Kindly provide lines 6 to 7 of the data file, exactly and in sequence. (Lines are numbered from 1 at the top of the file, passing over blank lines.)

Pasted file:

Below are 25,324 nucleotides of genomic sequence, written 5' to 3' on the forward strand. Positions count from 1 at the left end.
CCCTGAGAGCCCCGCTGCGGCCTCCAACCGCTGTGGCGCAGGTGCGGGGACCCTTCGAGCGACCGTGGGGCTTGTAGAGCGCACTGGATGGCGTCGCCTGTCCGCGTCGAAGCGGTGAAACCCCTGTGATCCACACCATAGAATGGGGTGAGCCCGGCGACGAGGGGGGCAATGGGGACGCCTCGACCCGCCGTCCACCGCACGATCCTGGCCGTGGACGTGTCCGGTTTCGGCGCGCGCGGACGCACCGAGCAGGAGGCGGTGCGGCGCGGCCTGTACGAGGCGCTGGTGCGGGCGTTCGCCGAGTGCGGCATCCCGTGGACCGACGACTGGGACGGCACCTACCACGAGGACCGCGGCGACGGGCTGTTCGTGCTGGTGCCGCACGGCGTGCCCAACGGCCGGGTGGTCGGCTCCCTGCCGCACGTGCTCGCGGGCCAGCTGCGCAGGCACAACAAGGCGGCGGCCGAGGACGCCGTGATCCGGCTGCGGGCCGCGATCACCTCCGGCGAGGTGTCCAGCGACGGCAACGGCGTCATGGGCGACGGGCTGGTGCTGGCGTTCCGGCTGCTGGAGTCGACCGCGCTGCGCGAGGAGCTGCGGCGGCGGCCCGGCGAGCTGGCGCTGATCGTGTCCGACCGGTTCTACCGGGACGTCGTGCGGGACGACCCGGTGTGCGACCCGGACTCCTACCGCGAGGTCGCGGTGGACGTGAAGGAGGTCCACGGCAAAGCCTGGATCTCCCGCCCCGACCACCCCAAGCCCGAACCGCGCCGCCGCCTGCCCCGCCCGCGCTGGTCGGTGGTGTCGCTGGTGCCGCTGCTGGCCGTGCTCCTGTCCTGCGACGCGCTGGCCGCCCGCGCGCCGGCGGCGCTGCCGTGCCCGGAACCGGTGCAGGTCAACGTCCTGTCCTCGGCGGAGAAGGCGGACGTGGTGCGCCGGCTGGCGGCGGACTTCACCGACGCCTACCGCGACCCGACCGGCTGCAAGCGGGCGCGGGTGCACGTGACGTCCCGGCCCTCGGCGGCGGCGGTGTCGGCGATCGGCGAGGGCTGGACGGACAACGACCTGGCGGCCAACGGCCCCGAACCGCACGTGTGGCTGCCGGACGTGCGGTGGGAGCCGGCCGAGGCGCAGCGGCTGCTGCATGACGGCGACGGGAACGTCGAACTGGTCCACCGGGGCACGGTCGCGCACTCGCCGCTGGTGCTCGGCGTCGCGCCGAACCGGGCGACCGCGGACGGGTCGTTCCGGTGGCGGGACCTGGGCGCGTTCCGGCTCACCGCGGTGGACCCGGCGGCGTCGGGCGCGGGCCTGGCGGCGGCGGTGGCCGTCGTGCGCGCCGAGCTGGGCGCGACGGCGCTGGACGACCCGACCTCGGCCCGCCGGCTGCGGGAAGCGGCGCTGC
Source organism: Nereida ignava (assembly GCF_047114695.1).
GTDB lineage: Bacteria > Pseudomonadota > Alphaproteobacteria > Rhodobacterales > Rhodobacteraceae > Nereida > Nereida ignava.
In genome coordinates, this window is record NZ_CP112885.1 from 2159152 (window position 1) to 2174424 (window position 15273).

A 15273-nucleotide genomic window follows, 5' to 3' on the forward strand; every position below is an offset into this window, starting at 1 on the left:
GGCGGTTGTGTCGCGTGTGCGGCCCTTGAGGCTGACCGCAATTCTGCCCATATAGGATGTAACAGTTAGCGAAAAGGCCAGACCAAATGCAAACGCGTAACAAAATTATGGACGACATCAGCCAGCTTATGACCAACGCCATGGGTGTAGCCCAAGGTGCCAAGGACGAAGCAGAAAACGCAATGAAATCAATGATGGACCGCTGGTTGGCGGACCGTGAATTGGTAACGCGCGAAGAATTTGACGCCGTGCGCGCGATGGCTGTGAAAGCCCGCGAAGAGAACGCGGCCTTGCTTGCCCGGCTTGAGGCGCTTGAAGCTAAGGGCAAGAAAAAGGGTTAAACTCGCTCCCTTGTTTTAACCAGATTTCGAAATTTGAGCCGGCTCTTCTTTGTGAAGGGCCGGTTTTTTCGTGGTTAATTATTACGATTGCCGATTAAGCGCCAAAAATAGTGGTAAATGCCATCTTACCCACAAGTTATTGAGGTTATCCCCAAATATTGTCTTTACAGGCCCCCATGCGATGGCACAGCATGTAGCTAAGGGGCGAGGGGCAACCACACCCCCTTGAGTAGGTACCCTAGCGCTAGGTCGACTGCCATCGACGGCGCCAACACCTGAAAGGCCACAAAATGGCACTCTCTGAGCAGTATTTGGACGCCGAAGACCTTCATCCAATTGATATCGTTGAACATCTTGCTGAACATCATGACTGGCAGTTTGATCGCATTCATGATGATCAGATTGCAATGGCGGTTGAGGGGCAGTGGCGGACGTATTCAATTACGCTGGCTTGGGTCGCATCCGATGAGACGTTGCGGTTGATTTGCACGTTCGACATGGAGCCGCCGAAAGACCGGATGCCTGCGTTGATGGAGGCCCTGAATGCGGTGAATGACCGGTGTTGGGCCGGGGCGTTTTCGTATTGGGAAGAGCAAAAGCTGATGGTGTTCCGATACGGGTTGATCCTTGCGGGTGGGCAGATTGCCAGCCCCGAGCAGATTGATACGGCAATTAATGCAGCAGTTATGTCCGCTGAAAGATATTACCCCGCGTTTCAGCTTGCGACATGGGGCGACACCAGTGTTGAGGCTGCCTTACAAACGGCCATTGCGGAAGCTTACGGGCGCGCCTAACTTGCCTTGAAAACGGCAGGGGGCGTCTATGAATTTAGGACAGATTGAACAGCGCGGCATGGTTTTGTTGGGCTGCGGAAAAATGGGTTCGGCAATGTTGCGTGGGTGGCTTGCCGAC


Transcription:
A 15273-nucleotide genomic window follows, 5' to 3' on the forward strand; every position below is an offset into this window, starting at 1 on the left:
GGCGGTTGTGTCGCGTGTGCGGCCCTTGAGGCTGACCGCAATTCTGCCCATATAGGATGTAACAGTTAGCGAAAAGGCCAGACCAAATGCAAACGCGTAACAAAATTATGGACGACATCAGCCAGCTTATGACCAACGCCATGGGTGTAGCCCAAGGTGCCAAGGACGAAGCAGAAAACGCAATGAAATCAATGATGGACCGCTGGTTGGCGGACCGTGAATTGGTAACGCGCGAAGAATTTGACGCCGTGCGCGCGATGGCTGTGAAAGCCCGCGAAGAGAACGCGGCCTTGCTTGCCCGGCTTGAGGCGCTTGAAGCTAAGGGCAAGAAAAAGGGTTAAACTCGCTCCCTTGTTTTAACCAGATTTCGAAATTTGAGCCGGCTCTTCTTTGTGAAGGGCCGGTTTTTTCGTGGTTAATTATTACGATTGCCGATTAAGCGCCAAAAATAGTGGTAAATGCCATCTTACCCACAAGTTATTGAGGTTATCCCCAAATATTGTCTTTACAGGCCCCCATGCGATGGCACAGCATGTAGCTAAGGGGCGAGGGGCAACCACACCCCCTTGAGTAGGTACCCTAGCGCTAGGTCGACTGCCATCGACGGCGCCAACACCTGAAAGGCCACAAAATGGCACTCTCTGAGCAGTATTTGGACGCCGAAGACCTTCATCCAATTGATATCGTTGAACATCTTGCTGAACATCATGACTGGCAGTTTGATCGCATTCATGATGATCAGATTGCAATGGCGGTTGAGGGGCAGTGGCGGACGTATTCAATTACGCTGGCTTGGGTCGCATCCGATGAGACGTTGCGGTTGATTTGCACGTTCGACATGGAGCCGCCGAAAGACCGGATGCCTGCGTTGATGGAGGCCCTGAATGCGGTGAATGACCGGTGTTGGGCCGGGGCGTTTTCGTATTGGGAAGAGCAAAAGCTGATGGTGTTCCGATACGGGTTGATCCTTGCGGGTGGGCAGATTGCCAGCCCCGAGCAGATTGATACGGCAATTAATGCAGCAGTTATGTCCGCTGAAAGATATTACCCCGCGTTTCAGCTTGCGACATGGGGCGACACCAGTGTTGAGGCTGCCTTACAAACGGCCATTGCGGAAGCTTACGGGCGCGCCTAACTTGCCTTGAAAACGGCAGGGGGCGTCTATGAATTTAGGACAGATTGAACAGCGCGGCATGGTTTTGTTGGGCTGCGGAAAAATGGGTTCGGCAATGTTGCGTGGGTGGCTTGCCGAC